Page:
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Hackett v. United States

United States District Court, D. South Carolina, Greenville Division

June 10, 2014

Edward Hackett, Jr., Plaintiff,
v.
United States of America; Veterans Affairs; and Eric Shinseki, Secretary of VA, Defendants.

REPORT OF MAGISTRATE JUDGE

KEVIN F. McDONALD, Magistrate Judge.

Plaintiff is a resident of Greenwood, South Carolina. He has brought suit against the United States, the Department of Veterans, and the now-former Secretary of the Department of Veterans Affairs.

The "STATEMENT OF CLAIM" portion of the Complaint reveals that this civil rights action arises out of the denial of Plaintiff's requests for veterans benefits for retinitis pigmentosa, which Plaintiff alleges is a "service connected" impairment (doc. 1 at 3-4). Specifically, Plaintiff alleges:

(1) the Veterans Affairs regional office in Columbia and the Veterans Affairs Board in Washington, D.C., denied his statutory and constitutional rights when they denied his claim for a service connection for his retinitis pigmentosa, which is a degenerative disease of the eye (doc. 1 at 3);

(2) his rights were violated and medical malpractice occurred during a "C & P" rating exam in May of 1999 because the examiner was not an ophthalmologist (doc. 1 at 3-4);

(3) Dr. T. Cantrell, Chief of Ophthalmology at the VA Medical Center in Bay Pines (Florida), committed fraud and medical malpractice when she attempted to deceive the VA Board of Appeals by misinterpreting a study of the progression of retinitis pigmentosa after its onset and by concluding that the disease had to be present in Plaintiff upon his entry to the United States Army in 1974 (doc. 1 at 4);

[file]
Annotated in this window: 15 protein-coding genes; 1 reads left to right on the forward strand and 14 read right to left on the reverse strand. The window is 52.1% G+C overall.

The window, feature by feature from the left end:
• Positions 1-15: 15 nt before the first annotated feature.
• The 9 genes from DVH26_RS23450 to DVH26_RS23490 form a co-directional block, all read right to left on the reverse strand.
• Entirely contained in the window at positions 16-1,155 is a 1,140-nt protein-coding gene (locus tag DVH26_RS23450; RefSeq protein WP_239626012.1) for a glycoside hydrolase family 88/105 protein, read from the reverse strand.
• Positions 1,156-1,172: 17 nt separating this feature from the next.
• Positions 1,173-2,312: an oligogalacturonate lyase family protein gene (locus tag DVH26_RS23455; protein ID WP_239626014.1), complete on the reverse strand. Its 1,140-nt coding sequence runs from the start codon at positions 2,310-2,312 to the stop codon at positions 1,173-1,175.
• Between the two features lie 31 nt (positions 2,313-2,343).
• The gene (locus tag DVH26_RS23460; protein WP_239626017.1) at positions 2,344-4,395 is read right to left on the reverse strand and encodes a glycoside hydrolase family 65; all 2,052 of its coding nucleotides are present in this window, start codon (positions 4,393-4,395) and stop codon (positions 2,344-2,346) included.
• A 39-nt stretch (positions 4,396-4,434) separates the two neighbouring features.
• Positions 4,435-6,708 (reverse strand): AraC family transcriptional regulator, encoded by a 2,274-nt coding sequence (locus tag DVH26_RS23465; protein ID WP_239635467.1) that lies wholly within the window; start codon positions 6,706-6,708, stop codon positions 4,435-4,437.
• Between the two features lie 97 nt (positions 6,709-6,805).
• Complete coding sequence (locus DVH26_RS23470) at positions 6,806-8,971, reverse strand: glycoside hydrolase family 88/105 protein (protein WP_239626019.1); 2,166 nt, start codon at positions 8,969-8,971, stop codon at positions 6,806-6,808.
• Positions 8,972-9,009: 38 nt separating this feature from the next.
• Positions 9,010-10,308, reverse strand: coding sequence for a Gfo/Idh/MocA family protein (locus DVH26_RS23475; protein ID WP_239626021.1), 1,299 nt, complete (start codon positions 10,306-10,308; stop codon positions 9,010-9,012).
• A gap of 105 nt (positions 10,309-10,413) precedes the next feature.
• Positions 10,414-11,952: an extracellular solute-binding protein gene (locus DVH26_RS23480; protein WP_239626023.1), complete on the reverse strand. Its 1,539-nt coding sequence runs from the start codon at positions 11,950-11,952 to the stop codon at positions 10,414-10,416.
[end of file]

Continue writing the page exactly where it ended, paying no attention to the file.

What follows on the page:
(4) the VA Regional Office in Columbia, South Carolina refused to acknowledge that the "Board" separately vacated a decision it issued on appeal on April 20, 1999 (doc. 1 at 4); and

(5) the "Board" retracted his benefits from "March 10, 2010 to January 2 [illegible writing in original] 2nd not from March 10, 2010, to April 1994" (doc. 1 at 4).

In his prayer for relief, Plaintiff seeks fifty million dollars as the "total amount" for actual damages, punitive damages, pain and suffering, and violation of statutory and constitutional rights (doc. 1 at 5).

Under established local procedure in this judicial district, a careful review has been made of the pro se Complaint pursuant to the procedural provisions of 28 U.S.C. § 1915. Plaintiff is a pro se litigant, and thus his pleadings are accorded liberal construction. See Erickson v. Pardus, 551 U.S. 89, 90-95 (2007)( per curiam ). When a federal court is evaluating a pro se complaint or petition, the plaintiff's or petitioner's allegations are assumed to be true. Merriweather v. Reynolds, 586 F.Supp.2d 548, 554 (D.S.C. 2008). Even under this less stringent standard, the Complaint is subject to summary dismissal. The requirement of liberal construction does not mean that the court can ignore a clear failure in the pleading to allege facts that set forth a claim currently cognizable in a federal district court. Weller v. Dep't of Social Servs., 901 F.2d 387, 390-91 (4th Cir. 1990).

The United States cannot be sued without its express consent, and express consent is a prerequisite to a suit against the United States. United States v. Mitchell, 463 U.S. 206, 212 (1983). Hence, the Department of Veterans Affairs is immune from suit because of sovereign immunity.